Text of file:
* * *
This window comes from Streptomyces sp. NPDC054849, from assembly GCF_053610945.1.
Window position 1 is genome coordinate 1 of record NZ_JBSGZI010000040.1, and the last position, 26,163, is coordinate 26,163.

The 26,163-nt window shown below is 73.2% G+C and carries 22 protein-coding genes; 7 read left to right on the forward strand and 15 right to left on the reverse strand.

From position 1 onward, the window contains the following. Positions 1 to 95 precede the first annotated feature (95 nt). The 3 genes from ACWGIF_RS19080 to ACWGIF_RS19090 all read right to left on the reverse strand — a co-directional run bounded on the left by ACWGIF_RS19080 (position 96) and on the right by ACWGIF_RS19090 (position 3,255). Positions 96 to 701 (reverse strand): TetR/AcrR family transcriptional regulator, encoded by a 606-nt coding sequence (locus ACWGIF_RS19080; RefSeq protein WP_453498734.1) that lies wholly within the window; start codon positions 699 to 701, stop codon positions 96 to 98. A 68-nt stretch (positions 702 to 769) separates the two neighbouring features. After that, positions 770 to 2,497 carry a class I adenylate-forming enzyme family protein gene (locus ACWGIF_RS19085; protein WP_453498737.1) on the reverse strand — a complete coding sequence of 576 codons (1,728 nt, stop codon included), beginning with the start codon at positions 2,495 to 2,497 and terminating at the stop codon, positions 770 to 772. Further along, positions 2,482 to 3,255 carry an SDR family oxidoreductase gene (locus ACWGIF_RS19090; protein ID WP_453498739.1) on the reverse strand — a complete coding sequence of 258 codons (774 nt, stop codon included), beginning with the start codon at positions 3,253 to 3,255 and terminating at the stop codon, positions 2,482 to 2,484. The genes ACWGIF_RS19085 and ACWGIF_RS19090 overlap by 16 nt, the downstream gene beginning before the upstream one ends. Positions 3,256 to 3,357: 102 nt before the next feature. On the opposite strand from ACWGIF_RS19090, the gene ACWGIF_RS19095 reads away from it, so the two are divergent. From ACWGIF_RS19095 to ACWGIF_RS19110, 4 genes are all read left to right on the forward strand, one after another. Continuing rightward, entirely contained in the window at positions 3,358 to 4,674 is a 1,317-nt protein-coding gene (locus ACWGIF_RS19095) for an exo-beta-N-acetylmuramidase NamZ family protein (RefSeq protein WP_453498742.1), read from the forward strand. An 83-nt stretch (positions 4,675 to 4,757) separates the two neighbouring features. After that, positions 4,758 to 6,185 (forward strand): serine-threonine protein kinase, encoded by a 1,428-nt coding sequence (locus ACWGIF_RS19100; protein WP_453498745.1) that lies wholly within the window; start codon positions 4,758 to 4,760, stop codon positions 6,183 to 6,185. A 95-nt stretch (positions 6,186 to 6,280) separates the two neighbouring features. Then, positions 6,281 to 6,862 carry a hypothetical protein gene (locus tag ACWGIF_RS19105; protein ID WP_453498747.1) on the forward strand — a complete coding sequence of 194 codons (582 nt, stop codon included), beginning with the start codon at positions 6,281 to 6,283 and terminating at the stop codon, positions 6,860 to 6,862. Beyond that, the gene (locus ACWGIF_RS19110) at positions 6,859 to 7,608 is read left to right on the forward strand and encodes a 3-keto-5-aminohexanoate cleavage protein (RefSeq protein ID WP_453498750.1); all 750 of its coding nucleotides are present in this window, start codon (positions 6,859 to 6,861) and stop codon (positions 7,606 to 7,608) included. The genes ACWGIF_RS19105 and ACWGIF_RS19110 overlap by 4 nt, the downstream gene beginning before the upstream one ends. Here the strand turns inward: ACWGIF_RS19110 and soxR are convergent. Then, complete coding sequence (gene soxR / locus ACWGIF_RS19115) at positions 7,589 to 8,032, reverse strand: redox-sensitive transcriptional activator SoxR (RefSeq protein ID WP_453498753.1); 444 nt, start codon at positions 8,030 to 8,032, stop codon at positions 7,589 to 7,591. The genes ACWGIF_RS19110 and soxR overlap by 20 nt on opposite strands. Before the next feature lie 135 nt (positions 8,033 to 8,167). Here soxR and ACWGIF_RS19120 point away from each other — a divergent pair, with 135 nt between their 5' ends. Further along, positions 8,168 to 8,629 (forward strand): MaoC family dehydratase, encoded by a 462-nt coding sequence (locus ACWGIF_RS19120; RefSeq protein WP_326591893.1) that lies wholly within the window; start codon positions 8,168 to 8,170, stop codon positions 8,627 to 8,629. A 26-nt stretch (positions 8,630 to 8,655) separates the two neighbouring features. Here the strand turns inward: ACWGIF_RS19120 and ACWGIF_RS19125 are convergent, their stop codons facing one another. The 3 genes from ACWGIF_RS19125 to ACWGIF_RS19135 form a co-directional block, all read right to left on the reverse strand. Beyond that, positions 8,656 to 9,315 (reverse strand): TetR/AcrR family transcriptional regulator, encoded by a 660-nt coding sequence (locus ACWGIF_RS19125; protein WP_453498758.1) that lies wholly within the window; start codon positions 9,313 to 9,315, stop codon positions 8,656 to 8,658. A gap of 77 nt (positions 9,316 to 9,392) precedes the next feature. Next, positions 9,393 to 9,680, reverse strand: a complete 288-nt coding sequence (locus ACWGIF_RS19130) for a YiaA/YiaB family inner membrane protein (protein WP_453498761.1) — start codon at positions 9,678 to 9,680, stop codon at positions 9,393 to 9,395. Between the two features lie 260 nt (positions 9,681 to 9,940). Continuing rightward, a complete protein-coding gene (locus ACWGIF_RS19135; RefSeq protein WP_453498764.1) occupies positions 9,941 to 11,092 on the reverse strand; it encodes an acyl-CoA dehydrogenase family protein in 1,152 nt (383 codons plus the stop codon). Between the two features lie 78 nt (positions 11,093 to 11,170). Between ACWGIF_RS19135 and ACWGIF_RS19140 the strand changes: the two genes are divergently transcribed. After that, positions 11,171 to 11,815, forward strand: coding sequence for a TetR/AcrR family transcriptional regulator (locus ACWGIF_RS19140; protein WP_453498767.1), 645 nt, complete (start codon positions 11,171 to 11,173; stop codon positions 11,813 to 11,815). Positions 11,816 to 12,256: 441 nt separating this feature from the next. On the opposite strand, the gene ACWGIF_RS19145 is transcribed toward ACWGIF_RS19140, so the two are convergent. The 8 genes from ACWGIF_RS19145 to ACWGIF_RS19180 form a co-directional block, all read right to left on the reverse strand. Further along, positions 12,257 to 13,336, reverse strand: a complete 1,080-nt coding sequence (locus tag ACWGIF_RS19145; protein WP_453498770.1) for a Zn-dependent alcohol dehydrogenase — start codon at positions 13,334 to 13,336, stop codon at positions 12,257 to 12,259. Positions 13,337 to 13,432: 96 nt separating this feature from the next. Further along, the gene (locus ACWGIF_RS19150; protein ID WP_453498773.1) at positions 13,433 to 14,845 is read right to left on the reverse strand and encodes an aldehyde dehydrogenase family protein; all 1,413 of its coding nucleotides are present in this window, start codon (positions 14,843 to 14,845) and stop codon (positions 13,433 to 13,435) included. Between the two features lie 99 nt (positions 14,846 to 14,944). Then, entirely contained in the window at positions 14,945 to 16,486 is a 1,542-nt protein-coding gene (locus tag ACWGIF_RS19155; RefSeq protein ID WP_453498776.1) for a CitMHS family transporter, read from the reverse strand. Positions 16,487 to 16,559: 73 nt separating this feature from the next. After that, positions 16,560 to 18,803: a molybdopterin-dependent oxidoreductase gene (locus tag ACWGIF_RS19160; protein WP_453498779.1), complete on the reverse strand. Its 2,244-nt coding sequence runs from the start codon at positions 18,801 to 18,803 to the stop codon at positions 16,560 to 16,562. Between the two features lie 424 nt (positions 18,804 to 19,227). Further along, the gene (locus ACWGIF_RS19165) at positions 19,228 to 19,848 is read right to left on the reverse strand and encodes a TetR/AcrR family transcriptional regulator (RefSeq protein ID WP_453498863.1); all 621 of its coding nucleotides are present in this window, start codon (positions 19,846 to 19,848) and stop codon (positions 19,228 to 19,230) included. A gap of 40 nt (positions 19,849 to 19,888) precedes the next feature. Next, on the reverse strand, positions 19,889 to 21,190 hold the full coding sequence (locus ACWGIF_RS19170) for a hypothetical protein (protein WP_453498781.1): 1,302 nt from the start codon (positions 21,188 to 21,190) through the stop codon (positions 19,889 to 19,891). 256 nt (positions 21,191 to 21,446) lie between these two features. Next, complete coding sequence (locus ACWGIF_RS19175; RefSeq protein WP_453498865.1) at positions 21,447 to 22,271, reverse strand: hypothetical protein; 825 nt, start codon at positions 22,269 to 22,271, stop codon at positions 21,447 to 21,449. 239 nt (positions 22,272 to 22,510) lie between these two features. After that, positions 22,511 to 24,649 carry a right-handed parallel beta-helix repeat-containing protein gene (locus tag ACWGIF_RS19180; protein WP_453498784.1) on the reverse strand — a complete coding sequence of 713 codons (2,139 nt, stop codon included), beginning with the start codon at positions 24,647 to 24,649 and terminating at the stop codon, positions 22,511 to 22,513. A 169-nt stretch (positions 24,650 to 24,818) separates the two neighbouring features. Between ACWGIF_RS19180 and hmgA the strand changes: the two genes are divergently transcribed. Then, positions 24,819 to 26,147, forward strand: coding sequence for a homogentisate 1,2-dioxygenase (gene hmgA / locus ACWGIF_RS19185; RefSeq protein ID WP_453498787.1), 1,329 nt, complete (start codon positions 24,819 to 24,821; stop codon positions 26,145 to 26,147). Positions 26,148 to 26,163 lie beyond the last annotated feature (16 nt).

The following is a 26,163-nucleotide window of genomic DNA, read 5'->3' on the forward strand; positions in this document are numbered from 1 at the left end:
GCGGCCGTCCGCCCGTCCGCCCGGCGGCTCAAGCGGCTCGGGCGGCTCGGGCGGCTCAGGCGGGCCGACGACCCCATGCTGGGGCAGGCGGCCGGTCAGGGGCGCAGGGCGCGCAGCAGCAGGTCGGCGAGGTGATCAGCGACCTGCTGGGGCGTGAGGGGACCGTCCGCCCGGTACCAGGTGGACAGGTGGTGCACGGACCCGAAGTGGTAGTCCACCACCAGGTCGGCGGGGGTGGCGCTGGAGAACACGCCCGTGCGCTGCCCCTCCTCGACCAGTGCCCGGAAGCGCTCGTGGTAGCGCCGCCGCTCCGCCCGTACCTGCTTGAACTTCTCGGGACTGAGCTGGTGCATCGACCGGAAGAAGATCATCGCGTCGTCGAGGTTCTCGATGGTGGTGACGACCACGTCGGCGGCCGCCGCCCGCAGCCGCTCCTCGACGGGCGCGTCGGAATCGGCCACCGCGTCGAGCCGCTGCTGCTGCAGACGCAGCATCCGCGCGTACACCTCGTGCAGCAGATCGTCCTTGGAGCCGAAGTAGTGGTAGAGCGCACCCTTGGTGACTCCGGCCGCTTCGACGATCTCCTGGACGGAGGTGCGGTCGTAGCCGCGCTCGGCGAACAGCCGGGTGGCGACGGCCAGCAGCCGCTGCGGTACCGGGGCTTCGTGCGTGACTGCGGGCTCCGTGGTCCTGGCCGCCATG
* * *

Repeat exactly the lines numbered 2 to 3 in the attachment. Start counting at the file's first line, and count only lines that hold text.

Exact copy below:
Window position 1 is genome coordinate 1 of record NZ_JBSGZI010000040.1, and the last position, 26,163, is coordinate 26,163.

The 26,163-nt window shown below is 73.2% G+C and carries 22 protein-coding genes; 7 read left to right on the forward strand and 15 right to left on the reverse strand.